TERRE HAUTE — Faculty and student chemistry and applied biology researchers at Rose-Hulman Institute of Technology have successfully extracted biodiesel from algae — a significant stage in an unique project that will eventually use native algae from a campus pond to produce fuel for diesel engines to test power, torque and emissions.
Algae-based biodiesel has significant advantages, according to Michael Mueller, head of Rose-Hulman’s Department of Chemistry and Biochemistry. He has conducted extensive research on biodiesel during the past two summers.
Fifty gallons of biodiesel can be produced per acre of soybeans once per year. Conversely, algae can be grown year round, is not a competing food source and 50 gallons of biodiesel can be obtained from 50,000 gallons of algae-rich water.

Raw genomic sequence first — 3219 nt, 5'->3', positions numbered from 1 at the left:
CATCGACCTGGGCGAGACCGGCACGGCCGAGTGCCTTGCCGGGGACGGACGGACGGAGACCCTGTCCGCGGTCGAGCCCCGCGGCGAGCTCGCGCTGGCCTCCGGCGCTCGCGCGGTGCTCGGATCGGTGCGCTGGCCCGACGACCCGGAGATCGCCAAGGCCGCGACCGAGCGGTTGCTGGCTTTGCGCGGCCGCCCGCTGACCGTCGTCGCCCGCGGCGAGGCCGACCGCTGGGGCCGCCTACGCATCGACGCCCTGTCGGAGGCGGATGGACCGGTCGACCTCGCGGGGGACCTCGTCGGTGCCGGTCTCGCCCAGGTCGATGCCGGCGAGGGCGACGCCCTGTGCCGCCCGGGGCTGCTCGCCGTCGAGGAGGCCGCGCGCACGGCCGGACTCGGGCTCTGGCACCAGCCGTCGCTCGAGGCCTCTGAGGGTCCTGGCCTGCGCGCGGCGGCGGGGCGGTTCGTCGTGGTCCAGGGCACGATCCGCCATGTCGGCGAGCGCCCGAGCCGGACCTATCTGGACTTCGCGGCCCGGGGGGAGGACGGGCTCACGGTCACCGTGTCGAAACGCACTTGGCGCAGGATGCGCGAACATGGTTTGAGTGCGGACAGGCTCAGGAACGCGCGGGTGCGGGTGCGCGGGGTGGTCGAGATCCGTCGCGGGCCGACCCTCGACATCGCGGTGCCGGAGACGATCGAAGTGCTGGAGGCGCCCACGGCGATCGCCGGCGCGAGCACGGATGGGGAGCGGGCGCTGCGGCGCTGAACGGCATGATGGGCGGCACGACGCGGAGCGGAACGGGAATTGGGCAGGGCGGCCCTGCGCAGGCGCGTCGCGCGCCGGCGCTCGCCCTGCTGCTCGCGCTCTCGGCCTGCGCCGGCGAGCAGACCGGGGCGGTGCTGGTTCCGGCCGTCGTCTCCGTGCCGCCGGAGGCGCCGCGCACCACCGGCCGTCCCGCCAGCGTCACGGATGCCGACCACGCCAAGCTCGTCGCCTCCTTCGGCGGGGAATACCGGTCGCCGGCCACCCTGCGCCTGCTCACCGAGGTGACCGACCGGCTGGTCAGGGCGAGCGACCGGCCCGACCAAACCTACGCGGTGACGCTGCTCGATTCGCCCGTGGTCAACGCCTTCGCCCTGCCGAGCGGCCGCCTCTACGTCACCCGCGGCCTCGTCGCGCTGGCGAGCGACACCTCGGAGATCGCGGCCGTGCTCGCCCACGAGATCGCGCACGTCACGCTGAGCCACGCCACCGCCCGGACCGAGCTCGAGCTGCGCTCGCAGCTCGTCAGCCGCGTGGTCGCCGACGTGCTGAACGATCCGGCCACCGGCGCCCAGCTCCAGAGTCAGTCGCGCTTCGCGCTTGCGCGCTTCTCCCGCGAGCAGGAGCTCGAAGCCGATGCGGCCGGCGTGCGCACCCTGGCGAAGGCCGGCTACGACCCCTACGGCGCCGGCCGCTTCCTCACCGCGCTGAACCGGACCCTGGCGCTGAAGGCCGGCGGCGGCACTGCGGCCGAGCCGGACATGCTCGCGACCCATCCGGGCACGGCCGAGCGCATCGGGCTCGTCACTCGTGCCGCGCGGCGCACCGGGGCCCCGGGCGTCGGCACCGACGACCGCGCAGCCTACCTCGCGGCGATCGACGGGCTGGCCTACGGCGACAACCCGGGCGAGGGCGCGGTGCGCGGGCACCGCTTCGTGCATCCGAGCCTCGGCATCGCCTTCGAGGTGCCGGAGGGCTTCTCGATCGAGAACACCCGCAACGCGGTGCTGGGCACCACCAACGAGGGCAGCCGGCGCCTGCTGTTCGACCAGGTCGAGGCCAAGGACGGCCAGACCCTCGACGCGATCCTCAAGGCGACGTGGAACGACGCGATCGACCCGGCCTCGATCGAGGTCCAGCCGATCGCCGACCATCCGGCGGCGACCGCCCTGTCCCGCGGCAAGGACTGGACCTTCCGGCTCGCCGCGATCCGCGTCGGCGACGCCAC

“In terms of a two-foot deep pond, this would require an area half that required by soybeans and can be harvested almost daily,” Mueller cited.
Algae being used by Rose-Hulman researchers have a lipid content on the order of 40 percent by weight.
“We have been successful in obtaining very close to 100 percent of those lipids to make biodiesel. This is a significant achievement,” Mueller said.
Future projects will involve using native algae in the pond at Rose-Hulman’s South Campus, off Indiana 46, for fuel that will be used in diesel engines tests.